The Guardian - Journal - - Obituaries -

Over tea dur­ing the post-pro­duc­tion pe­riod of one of those “empty” big films men­tioned in Sheila Whi­taker’s obit­u­ary (11 May), Anne Coates said to me, a young as­sis­tant: “What are you go­ing to do with your­self ? If you’re not care­ful, you’ll be 30 and you won’t have done any­thing.” I was so an­noyed that, a few years later, after the first night of a play I had writ­ten, I rang her and told her that I was 26 and had a play on. But then, with her re­mark, she was only push­ing me back to the­atre, where she knew I had come from.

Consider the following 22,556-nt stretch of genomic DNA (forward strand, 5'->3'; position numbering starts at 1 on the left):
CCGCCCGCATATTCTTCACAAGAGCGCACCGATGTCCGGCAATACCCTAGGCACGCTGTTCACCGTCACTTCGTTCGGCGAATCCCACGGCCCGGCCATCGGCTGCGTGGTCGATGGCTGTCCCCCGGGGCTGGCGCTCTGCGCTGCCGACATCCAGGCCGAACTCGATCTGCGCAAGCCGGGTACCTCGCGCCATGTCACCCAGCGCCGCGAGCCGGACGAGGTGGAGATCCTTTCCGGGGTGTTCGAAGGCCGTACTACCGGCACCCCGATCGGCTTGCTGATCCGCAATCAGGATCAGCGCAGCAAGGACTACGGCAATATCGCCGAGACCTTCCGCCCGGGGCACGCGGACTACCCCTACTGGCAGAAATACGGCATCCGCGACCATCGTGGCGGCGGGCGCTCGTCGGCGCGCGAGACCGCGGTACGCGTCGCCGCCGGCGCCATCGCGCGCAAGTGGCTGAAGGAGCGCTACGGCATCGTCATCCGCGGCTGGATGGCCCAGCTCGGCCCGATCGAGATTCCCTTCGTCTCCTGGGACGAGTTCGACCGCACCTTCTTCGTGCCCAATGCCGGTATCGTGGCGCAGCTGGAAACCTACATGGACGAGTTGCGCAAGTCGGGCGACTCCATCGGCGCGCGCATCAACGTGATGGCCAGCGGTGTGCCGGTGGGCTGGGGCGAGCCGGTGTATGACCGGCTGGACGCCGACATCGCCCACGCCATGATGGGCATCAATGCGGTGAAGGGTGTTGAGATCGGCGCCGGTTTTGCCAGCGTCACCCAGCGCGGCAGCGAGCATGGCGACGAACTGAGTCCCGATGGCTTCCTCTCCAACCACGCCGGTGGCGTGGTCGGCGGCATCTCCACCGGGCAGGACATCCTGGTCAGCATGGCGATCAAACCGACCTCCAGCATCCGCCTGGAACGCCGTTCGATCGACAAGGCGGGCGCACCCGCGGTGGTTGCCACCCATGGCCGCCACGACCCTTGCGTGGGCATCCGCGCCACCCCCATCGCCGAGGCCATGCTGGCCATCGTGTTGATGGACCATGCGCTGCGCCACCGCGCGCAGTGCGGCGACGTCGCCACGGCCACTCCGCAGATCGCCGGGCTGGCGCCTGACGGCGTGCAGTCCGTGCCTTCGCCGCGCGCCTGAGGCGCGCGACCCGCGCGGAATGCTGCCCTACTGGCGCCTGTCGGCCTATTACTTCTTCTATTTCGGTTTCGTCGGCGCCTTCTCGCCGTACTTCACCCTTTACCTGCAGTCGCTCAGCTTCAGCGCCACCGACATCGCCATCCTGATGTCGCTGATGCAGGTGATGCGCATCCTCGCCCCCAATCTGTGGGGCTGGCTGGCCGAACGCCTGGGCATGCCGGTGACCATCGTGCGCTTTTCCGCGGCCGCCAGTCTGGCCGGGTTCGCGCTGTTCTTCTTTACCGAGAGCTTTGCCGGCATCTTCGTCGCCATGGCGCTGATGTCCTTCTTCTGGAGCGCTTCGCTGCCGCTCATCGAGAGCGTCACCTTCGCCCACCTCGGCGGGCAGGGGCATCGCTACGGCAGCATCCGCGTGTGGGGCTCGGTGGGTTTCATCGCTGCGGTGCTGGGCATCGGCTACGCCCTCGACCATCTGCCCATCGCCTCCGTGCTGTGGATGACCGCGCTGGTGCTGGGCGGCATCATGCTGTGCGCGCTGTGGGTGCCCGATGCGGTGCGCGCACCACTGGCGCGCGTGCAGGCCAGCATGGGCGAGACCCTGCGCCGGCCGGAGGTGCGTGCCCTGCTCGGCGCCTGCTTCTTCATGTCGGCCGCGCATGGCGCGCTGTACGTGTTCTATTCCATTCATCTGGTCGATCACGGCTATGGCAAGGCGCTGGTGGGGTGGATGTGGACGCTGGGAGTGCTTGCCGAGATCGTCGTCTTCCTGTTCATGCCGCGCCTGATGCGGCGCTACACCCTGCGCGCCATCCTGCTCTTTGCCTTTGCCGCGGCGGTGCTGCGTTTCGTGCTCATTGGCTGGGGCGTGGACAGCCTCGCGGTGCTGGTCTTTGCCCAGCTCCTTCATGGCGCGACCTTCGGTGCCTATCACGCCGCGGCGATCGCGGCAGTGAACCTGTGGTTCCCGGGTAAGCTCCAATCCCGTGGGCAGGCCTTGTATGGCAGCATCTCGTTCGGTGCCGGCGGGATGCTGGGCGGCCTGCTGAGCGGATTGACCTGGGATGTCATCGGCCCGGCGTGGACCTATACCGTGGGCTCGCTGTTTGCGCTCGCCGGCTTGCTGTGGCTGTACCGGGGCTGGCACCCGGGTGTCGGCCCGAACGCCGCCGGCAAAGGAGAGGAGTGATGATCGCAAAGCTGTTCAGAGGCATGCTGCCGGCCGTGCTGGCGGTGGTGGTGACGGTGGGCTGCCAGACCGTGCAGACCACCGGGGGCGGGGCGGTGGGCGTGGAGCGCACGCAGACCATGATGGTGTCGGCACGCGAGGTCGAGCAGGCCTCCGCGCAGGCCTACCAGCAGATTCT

Speed was one of the rea­sons that Anne was so re­spected. Rushes she had seen first thing in the morn­ing were edited by lunchtime. “What’s the dif­fer­ence be­tween your rough cut and your fine cut?” I once asked her. “Noth­ing,” she said. “My first cut is my last cut but don’t tell any­one.”

Peter Rankin writes:

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